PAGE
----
The latest Northwest MLS stats show 6,435 pending sales last month, and about the same volume (6,464) of closed sales. Both figures were down from the year-ago totals, with pending sales dropping about 39% and closings declining around 35%.
Median sales prices still rose year-over-year in most of the 26 counties on the report. Area-wide, the median price on last month’s completed sales of single family homes and condominiums was $595,000. That was an increase of about 3.5% from twelve months ago, but a decline of approximately 9% from May when prices peaked at $660,000.
Last month’s closings in King County had a median price of $811,000, up more than 8% from the year-ago figure of $750,000.
Brokers added 7,260 new listings during October, down about 21% from the same month a year ago. At month end, the selection included 14,214 active listings of single family homes and condos system-wide. That was more than double the year-ago inventory of 6,588.
The uptick in supply boosted the months of inventory figure to 2.2. That is the highest level, based on this metric, since January 2019.
“Even with more choice on the market than we’ve seen in several years, pending sales fell last month,” remarked Matthew Gardner, chief economist at Windermere Real Estate. “The cause is almost certainly rising mortgage rates, which rose from 6.65% early in the month and ended above 7.1%; this is clearly having an impact on buyers,” he added.
Gardner believes many buyers may remain sidelined until mortgage rates stabilize, but added he had “bad news for those buyers who are sitting on the fence waiting for home prices to implode.” He expects regional home values will turn modestly negative in 2023, but said, “those who hope to pick up a home ‘on the cheap’ are likely in for a long wait.”
Also commenting on interest rates was the National Association of REALTORS®, which noted the slight dip in mortgage rates this week despite the Federal Reserve approving another 0.75% rate hike for the fourth time this year.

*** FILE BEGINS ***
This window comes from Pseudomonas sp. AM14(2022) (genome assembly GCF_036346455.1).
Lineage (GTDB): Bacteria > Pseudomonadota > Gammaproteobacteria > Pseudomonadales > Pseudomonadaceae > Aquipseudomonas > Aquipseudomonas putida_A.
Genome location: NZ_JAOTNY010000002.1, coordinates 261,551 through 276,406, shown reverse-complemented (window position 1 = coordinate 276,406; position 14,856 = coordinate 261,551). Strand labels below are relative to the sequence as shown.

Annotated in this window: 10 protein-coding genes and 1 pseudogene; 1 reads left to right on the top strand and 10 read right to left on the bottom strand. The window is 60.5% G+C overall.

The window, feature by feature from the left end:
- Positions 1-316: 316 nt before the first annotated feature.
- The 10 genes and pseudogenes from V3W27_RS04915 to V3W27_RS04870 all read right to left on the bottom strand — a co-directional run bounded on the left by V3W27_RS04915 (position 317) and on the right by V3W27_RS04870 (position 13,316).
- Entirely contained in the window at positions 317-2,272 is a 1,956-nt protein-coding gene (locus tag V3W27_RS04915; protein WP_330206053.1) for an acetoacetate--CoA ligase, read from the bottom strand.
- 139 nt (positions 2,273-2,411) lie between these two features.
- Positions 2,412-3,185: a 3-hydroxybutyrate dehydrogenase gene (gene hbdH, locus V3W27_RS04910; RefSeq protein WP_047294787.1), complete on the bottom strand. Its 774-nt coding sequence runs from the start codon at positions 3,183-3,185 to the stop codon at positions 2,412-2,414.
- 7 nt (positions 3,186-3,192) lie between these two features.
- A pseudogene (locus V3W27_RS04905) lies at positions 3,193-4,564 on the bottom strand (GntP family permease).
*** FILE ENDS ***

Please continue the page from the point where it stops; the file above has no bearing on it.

NAR cited Freddie Mac’s 30-year fixed mortgage rate that fell to 6.95%, down from 7.08% the previous week. “It seems that rates have already priced in some of the effect of the Fed’s higher interest rates. It is also promising that this was likely the last rate hike of this magnitude, as indicated by the Fed,” wrote Nadia Evangelou, NAR’s senior economist and director of forecasting.
Evangelou also speculated “a return to the sky-high interest rates of the 1980s isn’t likely in today’s economy” and drew comparisons to payments now with those of 40 years ago in today’s money. “In real terms, after adjusting the median home price for inflation, the monthly mortgage payment was about $450 higher in 1982 than it is now,” she wrote in a blog, adding, “If mortgage rates were currently 9% the monthly mortgage payment would be comparable to 1982 rates. Thus, in real values, current buyers pay less for their home purchase than buyers who purchased their home 40 years ago, although home prices are significantly higher now.”
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Source: NWMLS 11/7/2022